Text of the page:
Woke up at 4am.
Flew from NY to Florida on Jet Blue, again.
Put down by 2PM a deposit on a stand-alone Mediterranean villa nestled in a private cul de sac, abutting a preserve that can never be developed. The house is only a 15-minute drive from a beautiful, protected barrier island beach.
This is the 7th day of being on the wagon. Counting days never turned into a hyper accelerated version of The Promises before.
If I seem to be smugly gloating or showing off or minimizing the hell of alcoholism, I’m not.
My wife and I have lived a shit life for the last 20 years due to various, unfortunate ظروف (pronounced zuruf, meaning circumstances). Part of that tale of woe was a result of my return to the booze after an extended (as in decades) absence.
Ultimately, drinking to excess for long periods of time out of despair reduces most everyone to a statistical cliché, shorn of whatever it is that makes an individual unique.
AA claims the road to sobriety necessitates devolving away from one’s egoic sense of uniqueness. I completely disagree. I think stopping drinking has to do with precisely the opposite: to me, it’s more about finding, perhaps once again, what it is about us as human beings that’s distinctive and true, and celebrating that in healthy, productive ways.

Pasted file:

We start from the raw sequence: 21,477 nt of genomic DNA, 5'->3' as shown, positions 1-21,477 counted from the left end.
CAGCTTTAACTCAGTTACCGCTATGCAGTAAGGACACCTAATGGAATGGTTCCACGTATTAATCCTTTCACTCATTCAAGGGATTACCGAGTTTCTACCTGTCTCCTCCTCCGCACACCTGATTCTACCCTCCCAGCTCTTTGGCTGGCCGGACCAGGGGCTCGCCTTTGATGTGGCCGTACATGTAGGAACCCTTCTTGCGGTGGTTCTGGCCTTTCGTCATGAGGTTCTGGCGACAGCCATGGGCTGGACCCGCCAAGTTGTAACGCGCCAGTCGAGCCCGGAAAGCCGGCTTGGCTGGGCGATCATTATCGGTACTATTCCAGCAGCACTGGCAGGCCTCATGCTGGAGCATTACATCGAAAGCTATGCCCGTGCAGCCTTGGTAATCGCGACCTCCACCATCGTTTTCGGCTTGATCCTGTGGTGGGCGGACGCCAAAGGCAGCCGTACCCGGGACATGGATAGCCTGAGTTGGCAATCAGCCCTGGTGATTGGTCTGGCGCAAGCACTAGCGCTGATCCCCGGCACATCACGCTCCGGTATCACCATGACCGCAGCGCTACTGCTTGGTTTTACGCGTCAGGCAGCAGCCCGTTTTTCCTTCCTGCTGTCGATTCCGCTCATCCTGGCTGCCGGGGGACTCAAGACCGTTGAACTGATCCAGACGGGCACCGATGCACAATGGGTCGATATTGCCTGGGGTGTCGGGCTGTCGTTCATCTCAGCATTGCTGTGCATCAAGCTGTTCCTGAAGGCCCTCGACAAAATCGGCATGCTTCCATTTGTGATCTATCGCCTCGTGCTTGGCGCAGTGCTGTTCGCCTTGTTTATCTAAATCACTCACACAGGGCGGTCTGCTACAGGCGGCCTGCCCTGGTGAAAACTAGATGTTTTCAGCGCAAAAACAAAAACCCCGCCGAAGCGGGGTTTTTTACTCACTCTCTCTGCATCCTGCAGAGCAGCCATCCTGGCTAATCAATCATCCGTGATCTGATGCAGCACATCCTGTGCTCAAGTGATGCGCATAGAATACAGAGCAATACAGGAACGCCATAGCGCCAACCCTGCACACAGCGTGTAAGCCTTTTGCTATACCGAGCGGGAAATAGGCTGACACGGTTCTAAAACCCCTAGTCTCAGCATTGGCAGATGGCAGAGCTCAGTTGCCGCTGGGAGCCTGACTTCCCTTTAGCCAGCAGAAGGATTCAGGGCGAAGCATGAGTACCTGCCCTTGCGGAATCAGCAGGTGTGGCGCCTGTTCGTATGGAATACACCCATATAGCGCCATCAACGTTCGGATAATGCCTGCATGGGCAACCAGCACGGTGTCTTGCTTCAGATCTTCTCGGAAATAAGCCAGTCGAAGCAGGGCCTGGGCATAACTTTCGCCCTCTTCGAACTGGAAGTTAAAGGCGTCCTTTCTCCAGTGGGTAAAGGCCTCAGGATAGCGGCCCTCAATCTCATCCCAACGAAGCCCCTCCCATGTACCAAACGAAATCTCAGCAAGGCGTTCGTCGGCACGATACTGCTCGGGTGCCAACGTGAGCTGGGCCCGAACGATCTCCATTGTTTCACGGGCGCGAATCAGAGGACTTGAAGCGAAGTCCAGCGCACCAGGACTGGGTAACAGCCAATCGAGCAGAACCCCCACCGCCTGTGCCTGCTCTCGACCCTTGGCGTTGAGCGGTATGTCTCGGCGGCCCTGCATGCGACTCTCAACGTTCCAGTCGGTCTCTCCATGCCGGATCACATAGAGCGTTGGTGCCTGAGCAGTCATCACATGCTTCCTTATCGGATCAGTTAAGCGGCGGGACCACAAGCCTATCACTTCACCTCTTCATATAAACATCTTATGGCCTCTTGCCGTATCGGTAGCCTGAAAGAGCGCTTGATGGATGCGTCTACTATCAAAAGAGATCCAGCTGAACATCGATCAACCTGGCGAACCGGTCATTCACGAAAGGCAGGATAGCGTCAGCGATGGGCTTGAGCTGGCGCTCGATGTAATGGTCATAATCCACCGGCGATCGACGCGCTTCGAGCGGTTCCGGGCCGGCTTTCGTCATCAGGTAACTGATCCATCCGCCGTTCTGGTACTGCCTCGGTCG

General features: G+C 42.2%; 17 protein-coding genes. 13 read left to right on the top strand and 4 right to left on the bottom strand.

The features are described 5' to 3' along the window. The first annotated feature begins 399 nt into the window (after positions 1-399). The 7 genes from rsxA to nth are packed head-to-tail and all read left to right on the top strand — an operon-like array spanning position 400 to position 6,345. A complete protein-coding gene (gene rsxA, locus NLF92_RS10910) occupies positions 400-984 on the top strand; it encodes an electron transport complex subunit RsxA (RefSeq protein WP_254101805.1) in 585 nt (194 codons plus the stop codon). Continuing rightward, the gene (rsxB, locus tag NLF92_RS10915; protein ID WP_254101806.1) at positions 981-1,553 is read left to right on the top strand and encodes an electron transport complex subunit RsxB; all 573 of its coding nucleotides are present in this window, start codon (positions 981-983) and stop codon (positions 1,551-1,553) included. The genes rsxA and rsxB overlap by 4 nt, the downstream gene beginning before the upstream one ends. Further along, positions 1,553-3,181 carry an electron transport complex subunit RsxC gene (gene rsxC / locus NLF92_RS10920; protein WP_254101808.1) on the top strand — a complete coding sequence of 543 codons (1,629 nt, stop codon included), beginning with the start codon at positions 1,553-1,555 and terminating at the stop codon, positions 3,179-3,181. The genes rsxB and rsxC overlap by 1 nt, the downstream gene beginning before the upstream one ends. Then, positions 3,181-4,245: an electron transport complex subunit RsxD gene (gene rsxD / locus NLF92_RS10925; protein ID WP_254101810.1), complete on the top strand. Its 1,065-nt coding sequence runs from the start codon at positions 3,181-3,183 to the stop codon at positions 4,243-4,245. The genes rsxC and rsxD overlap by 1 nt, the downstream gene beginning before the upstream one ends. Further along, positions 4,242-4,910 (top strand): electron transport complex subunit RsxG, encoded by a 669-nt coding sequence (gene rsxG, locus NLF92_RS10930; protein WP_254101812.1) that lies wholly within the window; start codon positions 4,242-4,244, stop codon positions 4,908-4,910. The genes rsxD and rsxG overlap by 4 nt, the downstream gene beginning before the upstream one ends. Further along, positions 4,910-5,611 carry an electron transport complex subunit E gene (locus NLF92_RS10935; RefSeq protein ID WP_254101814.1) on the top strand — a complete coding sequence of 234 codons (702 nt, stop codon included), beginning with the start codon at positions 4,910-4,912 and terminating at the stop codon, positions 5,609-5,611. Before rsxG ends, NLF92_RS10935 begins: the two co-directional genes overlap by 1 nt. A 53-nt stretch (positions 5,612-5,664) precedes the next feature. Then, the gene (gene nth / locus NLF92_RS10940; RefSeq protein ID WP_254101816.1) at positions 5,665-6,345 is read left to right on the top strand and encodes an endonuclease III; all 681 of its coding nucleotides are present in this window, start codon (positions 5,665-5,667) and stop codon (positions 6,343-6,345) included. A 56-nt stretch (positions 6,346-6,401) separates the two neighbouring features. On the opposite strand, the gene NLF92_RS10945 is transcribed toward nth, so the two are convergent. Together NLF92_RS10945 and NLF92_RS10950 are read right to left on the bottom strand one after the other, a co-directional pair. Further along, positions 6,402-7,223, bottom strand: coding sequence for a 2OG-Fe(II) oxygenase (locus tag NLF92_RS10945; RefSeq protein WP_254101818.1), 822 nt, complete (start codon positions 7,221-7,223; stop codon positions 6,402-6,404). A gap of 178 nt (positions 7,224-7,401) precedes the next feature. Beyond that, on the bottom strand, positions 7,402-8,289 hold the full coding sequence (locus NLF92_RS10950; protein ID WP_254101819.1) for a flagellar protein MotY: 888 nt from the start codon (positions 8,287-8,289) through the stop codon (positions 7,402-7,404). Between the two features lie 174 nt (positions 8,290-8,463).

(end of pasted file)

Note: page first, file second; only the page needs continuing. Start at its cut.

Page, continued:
The AA Way — exemplified by the so-called “12 Steps,” particularly as practiced in places like Florida, where AA is rife with quacks, religious charlatans and sexual predators who prey on the vulnerable — does not lead to permanent success for most drinkers (and I should emphasize here that AA was designed to help drinkers, not drug addicts) who are not inclined or predisposed to become orthodox sheep.
Labeling everyone who shows up in the rooms as nothing more than “pigeons” (a derogatory terms still used by “old timers”) whose only chance is to “surrender” and beg on bended knees for spiritual salvation is beyond reductive: it is, to put it starkly, dangerous bullshit, which amounts to malpractice, were it that the state of treatment for alcoholism in the first quarter of the 21st century could be deemed to be soundly based on evidence-based care.
That said, now it seems to be our turn in the sun.
Praise be to Allah!
Let’s hope the housing market doesn’t crash anytime soon.
And most importantly — this above all else — that tomorrow will turn into Day 8: yom thamania, as you would say in Arabic.